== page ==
Cycling Through Snow
Some say he's crazy. Others just think it.
Anthony Lucio, a University of Iowa Ph.D candidate and avid cyclist, has come to expect the skeptical glances and looks of concern from passersby as he makes the 8.5-mile bike ride from North Liberty to campus in the subzero temperatures.
For Lucio, the harsh Iowa winters "aren't that bad."
Neither is the blistering heat. Nor the pouring rain.
"There was a professor walking by and I was carrying my bike and he's like, 'Do you know it's pouring rain out?' Lucio recalls. "I'm like, 'Yeah, that's not gonna stop me. This is the only way I have to get home.'"
Lucio is in his fifth year of a Ph.D program in chemistry. Until two years ago, he commuted on four wheels, making the hour-long drive from Muscatine.
Those questioning his sanity now, he says, should have seen him in the car.
"It really just kind of got to my nerves and I'm just like, 'I cannot wait until I'm in any situation where I'm close to campus and I can find another alternative to come into campus,'" Lucio said.
He moved to Coralville, and then North Liberty, and now rides his bicycle to campus nearly every day, only avoiding the two-tire commute when temperatures fall in the negative teens.
His choice to cycle is just that -- a choice.
Sure, he saves money -- an estimated $450 per year -- but his decision to ride his bike is largely a byproduct of his education and upbringing.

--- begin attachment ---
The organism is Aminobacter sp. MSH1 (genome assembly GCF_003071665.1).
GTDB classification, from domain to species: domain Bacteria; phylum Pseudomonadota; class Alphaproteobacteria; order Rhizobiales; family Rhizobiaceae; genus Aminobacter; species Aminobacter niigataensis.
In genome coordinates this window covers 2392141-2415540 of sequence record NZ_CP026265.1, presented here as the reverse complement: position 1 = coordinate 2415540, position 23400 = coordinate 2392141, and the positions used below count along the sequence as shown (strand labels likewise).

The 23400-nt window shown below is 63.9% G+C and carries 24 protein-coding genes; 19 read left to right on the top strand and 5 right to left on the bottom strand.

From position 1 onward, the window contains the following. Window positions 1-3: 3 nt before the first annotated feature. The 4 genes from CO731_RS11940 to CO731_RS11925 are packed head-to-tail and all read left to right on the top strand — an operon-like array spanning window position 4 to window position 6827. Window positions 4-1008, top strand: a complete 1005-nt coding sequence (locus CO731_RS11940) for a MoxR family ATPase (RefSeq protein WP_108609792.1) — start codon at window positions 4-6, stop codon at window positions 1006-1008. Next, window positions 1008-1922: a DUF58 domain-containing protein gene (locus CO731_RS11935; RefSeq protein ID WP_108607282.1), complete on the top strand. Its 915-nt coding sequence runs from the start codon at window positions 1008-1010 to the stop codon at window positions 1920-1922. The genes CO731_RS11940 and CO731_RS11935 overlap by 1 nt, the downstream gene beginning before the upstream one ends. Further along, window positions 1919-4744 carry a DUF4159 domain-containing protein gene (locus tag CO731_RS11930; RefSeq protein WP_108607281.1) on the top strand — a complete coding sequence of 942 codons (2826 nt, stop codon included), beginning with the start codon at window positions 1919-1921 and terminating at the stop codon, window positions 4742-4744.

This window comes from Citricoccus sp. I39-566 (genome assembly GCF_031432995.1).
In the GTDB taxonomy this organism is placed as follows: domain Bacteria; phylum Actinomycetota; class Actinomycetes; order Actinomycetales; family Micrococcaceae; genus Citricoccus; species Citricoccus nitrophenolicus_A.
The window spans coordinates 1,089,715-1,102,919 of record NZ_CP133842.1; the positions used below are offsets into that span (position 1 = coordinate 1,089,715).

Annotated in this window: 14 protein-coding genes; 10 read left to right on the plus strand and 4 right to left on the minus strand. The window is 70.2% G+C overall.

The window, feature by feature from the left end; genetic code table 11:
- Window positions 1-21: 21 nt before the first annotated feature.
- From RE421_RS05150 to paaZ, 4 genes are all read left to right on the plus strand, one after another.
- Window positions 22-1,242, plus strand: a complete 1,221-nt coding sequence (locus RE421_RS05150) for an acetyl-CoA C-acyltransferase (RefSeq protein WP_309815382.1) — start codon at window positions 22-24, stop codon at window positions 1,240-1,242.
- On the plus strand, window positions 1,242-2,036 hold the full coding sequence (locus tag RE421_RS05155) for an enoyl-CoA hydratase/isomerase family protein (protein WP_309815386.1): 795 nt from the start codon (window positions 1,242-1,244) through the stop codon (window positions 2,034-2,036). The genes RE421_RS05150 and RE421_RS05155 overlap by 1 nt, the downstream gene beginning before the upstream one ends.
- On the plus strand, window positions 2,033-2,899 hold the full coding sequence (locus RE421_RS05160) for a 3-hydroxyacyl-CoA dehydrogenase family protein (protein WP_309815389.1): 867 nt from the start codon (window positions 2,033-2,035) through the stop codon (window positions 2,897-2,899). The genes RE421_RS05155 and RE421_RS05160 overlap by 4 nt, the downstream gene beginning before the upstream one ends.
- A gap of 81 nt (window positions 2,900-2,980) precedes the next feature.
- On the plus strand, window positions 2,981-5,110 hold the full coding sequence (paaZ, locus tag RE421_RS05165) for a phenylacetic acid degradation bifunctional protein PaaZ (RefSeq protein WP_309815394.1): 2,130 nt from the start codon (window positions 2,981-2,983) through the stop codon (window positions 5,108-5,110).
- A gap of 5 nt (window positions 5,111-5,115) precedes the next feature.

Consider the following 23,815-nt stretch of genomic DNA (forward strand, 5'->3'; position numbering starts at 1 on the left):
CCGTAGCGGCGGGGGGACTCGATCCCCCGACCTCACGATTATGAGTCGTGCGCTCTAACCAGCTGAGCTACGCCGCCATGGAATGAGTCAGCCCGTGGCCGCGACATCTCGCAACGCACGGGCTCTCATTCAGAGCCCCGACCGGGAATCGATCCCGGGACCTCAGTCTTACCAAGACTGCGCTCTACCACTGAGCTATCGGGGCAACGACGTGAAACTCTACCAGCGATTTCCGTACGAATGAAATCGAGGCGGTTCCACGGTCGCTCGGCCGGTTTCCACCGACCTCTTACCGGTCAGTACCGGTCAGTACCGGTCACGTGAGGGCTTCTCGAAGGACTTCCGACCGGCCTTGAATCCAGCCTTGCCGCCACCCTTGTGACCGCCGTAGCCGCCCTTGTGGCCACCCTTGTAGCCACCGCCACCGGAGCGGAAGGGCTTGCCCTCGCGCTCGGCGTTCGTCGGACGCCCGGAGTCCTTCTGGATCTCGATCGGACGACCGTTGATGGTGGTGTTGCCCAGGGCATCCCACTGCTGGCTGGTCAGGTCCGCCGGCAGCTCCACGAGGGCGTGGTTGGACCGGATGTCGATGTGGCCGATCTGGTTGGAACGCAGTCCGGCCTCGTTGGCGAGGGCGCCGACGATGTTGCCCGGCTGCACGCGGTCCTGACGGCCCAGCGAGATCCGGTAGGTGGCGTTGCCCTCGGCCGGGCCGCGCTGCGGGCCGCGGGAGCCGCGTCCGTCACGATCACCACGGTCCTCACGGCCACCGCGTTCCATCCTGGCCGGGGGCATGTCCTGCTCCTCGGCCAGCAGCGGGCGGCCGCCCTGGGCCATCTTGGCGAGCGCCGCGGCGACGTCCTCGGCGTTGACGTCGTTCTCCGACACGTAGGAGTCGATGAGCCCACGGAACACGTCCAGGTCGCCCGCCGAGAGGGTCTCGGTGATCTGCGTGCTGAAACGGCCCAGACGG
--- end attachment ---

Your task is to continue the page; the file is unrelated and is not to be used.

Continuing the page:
"I come from a science background, so I'm sustainability-minded," Lucio said. "I want to do what I can to help the environment, and I know one thing that I can do is to not drive in from North Liberty 18 miles every day."
Lucio said the health benefits are another influencing factor, as he can lean on his bicycle for physical activity on days he's too encumbered by his work schedule to make his fitness class or go for a run.
"On top of that, it's just convenient," Lucio said, pointing to parking as a major headache for four-wheeled vehicles. "If I'm going to have to park 15 minutes away and walk, I might as well just ride in."
Lucio may be one of the "crazier cyclists," but he's certainly not the only cyclist, as Iowa City boasts a growing community of cycling enthusiasts.
To keep up with the growth, the University of Iowa's Parking and Transportation Department has added seven bicycle repair stations throughout campus to assists riders in properly maintaining their bicycles.
Michelle Ribble, the commuter programs manager for the university, said the university is working to bring Bikeshare to campus, renting out bikes to students, staff, residents and visitors who wish to traverse town in an economic manner.
The efforts of the university "encourage people" to consider trading their Buick for a bicycle, said Lucio.
"The repair shops, the number of trails, everything," Lucio said. "This city has done a great job of promoting cycling."